Surge in Ocean Freight Rates Sparks Early Peak Season Speculation

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Ocean freight container spot rates have risen sharply on the world’s top trades since the start of May, prompting speculation that the peak season will arrive early in 2024. What is less clear are the reasons behind these dramatic rate movements, reports Xeneta.

Dramatic rate movements

The biggest rise comes in the Far East to North Europe trade which increased by 30% from 1 April (USD 3 349) to stand at USD 4 343 per FEU on 16 May. This is 198% higher than 12 months ago (USD 1 456).

From the Far East into the US West Coast, rates have increased by 29% since the start of April (USD 3 456) to stand at USD 4 468 per FEU on 16 May. This is 214% higher than 12 months ago (USD 1 422).

From the Far East into the Mediterranean, rates have increased by 22% since 1 April (USD 4 144) to stand at USD 5 044 on 16 May – an increase of 100% compared to 12 months ago (USD 2 521).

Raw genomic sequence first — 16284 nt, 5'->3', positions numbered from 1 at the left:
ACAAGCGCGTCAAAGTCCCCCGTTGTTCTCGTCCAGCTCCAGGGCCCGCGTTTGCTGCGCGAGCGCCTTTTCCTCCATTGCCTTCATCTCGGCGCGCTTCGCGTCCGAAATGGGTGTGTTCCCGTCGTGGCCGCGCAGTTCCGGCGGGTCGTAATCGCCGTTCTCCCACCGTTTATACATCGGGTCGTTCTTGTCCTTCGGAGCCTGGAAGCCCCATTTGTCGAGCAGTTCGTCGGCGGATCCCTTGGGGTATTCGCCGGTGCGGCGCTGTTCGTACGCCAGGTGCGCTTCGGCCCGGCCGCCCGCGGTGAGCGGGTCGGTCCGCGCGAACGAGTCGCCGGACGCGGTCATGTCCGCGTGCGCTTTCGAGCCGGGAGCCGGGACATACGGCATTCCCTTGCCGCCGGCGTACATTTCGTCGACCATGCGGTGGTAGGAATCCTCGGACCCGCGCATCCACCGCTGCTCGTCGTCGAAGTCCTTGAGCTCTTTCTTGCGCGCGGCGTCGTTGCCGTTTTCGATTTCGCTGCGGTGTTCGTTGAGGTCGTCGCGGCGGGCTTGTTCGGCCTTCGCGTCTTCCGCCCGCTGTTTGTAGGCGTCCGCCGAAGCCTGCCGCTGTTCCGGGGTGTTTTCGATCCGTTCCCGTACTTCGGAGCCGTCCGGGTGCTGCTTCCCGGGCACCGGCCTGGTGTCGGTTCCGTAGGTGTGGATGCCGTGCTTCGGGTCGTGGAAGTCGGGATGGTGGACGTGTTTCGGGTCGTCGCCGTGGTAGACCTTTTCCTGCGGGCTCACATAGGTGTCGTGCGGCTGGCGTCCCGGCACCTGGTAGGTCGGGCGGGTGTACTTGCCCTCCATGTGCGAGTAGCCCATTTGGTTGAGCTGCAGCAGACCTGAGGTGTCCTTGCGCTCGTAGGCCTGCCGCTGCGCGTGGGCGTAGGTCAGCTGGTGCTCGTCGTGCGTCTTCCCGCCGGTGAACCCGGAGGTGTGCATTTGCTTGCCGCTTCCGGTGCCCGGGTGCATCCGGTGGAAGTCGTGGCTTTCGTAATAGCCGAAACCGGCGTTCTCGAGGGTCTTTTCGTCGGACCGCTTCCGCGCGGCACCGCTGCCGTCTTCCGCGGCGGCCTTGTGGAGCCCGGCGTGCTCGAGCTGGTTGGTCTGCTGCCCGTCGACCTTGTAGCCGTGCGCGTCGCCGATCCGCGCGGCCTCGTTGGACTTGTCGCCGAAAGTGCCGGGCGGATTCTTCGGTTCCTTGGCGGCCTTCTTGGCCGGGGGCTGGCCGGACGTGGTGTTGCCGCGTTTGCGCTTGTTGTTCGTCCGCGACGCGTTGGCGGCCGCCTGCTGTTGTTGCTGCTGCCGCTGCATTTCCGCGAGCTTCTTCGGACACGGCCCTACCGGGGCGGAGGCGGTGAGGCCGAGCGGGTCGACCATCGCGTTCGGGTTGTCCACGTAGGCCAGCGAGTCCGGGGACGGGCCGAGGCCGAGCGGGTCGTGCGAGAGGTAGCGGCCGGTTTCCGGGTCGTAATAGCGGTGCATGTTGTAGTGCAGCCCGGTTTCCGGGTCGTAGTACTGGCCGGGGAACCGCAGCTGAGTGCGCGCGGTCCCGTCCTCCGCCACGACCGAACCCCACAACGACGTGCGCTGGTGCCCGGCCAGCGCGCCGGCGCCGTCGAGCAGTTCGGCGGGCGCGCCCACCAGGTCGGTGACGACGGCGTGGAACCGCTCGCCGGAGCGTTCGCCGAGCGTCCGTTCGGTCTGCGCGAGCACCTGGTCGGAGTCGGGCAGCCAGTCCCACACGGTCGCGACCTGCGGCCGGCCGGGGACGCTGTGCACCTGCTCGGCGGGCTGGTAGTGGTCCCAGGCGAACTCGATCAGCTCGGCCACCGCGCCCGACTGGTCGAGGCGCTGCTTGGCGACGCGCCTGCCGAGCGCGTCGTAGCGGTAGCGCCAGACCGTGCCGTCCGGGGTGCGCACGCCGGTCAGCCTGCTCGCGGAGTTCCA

From the Far East into the US East Coast, rates have increased by 21% since 1 April (USD 4 617) to stand at USD 5 584 on 16 May – an increase of 129% compared to 12 months ago (USD 2 434).

Emily Stausbøll, Xeneta Senior Shipping Analyst, said: “There are numerous reasons for these rate increases, and the speed at which it has happened has caused nervousness in the market.”

Long-term rates on major trades have remained relatively flat in Q2 and have not followed the short-term rates, which suggests carriers are playing the two markets separately.

The shadow of black swan events also looms large over the industry. As well as the Red Sea crisis, there are still ongoing restrictions in the Panama Canal and signs of escalation in the US-China trade war.

Stausbøll reiterated that, while spot rates are increasing on major trades out of the Far East, it is vital for shippers to understand their supply chains and the risks attached to them, to make them more resilient.

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Source: Xeneta